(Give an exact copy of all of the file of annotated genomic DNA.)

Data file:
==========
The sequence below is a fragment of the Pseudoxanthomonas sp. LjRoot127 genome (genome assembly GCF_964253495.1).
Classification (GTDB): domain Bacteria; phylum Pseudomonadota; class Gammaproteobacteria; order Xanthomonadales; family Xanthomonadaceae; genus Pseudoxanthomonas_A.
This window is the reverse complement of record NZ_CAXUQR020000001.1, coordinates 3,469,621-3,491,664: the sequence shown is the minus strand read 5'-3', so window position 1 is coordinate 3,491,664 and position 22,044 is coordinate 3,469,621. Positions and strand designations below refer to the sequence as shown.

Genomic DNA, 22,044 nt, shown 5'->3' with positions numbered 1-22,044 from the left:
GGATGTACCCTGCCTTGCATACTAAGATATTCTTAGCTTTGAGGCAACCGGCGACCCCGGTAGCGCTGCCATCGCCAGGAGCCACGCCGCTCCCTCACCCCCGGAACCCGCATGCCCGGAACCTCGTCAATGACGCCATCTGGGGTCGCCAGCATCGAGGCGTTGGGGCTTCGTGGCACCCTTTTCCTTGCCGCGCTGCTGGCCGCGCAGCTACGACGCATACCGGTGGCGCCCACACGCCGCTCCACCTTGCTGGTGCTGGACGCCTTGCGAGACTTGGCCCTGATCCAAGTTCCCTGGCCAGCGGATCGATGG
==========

The sequence below is a fragment of the Pseudoxanthomonas sp. LjRoot127 genome (genome assembly GCF_964253495.1).
Classification (GTDB): domain Bacteria; phylum Pseudomonadota; class Gammaproteobacteria; order Xanthomonadales; family Xanthomonadaceae; genus Pseudoxanthomonas_A.
This window is the reverse complement of record NZ_CAXUQR020000001.1, coordinates 3,469,621-3,491,664: the sequence shown is the minus strand read 5'-3', so window position 1 is coordinate 3,491,664 and position 22,044 is coordinate 3,469,621. Positions and strand designations below refer to the sequence as shown.

Genomic DNA, 22,044 nt, shown 5'->3' with positions numbered 1-22,044 from the left:
GGATGTACCCTGCCTTGCATACTAAGATATTCTTAGCTTTGAGGCAACCGGCGACCCCGGTAGCGCTGCCATCGCCAGGAGCCACGCCGCTCCCTCACCCCCGGAACCCGCATGCCCGGAACCTCGTCAATGACGCCATCTGGGGTCGCCAGCATCGAGGCGTTGGGGCTTCGTGGCACCCTTTTCCTTGCCGCGCTGCTGGCCGCGCAGCTACGACGCATACCGGTGGCGCCCACACGCCGCTCCACCTTGCTGGTGCTGGACGCCTTGCGAGACTTGGCCCTGATCCAAGTTCCCTGGCCAGCGGATCGATGG